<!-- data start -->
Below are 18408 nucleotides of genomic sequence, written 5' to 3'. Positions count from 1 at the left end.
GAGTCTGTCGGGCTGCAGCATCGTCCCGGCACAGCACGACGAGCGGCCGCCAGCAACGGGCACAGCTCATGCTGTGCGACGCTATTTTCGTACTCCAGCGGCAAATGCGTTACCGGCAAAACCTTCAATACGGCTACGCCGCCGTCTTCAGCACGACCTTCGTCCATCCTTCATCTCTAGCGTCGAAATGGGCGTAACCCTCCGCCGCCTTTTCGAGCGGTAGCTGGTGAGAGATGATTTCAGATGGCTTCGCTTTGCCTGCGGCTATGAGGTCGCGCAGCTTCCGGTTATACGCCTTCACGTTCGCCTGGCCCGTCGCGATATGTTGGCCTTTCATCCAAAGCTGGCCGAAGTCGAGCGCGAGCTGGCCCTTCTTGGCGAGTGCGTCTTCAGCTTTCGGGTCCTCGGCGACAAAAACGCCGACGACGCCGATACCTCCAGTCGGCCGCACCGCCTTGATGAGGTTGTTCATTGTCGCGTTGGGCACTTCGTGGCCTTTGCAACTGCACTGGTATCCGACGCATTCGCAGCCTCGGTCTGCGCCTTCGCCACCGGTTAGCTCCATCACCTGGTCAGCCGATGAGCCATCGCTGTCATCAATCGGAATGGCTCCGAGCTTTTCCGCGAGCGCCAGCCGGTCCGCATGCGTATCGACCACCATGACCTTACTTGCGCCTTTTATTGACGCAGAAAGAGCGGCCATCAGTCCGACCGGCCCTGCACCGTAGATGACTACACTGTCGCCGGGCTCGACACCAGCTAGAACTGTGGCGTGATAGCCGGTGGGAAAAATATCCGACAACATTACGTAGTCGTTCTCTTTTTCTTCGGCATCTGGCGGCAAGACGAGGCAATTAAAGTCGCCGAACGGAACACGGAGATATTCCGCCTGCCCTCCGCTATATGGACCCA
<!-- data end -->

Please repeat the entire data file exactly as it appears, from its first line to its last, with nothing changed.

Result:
Below are 18408 nucleotides of genomic sequence, written 5' to 3'. Positions count from 1 at the left end.
GAGTCTGTCGGGCTGCAGCATCGTCCCGGCACAGCACGACGAGCGGCCGCCAGCAACGGGCACAGCTCATGCTGTGCGACGCTATTTTCGTACTCCAGCGGCAAATGCGTTACCGGCAAAACCTTCAATACGGCTACGCCGCCGTCTTCAGCACGACCTTCGTCCATCCTTCATCTCTAGCGTCGAAATGGGCGTAACCCTCCGCCGCCTTTTCGAGCGGTAGCTGGTGAGAGATGATTTCAGATGGCTTCGCTTTGCCTGCGGCTATGAGGTCGCGCAGCTTCCGGTTATACGCCTTCACGTTCGCCTGGCCCGTCGCGATATGTTGGCCTTTCATCCAAAGCTGGCCGAAGTCGAGCGCGAGCTGGCCCTTCTTGGCGAGTGCGTCTTCAGCTTTCGGGTCCTCGGCGACAAAAACGCCGACGACGCCGATACCTCCAGTCGGCCGCACCGCCTTGATGAGGTTGTTCATTGTCGCGTTGGGCACTTCGTGGCCTTTGCAACTGCACTGGTATCCGACGCATTCGCAGCCTCGGTCTGCGCCTTCGCCACCGGTTAGCTCCATCACCTGGTCAGCCGATGAGCCATCGCTGTCATCAATCGGAATGGCTCCGAGCTTTTCCGCGAGCGCCAGCCGGTCCGCATGCGTATCGACCACCATGACCTTACTTGCGCCTTTTATTGACGCAGAAAGAGCGGCCATCAGTCCGACCGGCCCTGCACCGTAGATGACTACACTGTCGCCGGGCTCGACACCAGCTAGAACTGTGGCGTGATAGCCGGTGGGAAAAATATCCGACAACATTACGTAGTCGTTCTCTTTTTCTTCGGCATCTGGCGGCAAGACGAGGCAATTAAAGTCGCCGAACGGAACACGGAGATATTCCGCCTGCCCTCCGCTATATGGACCCA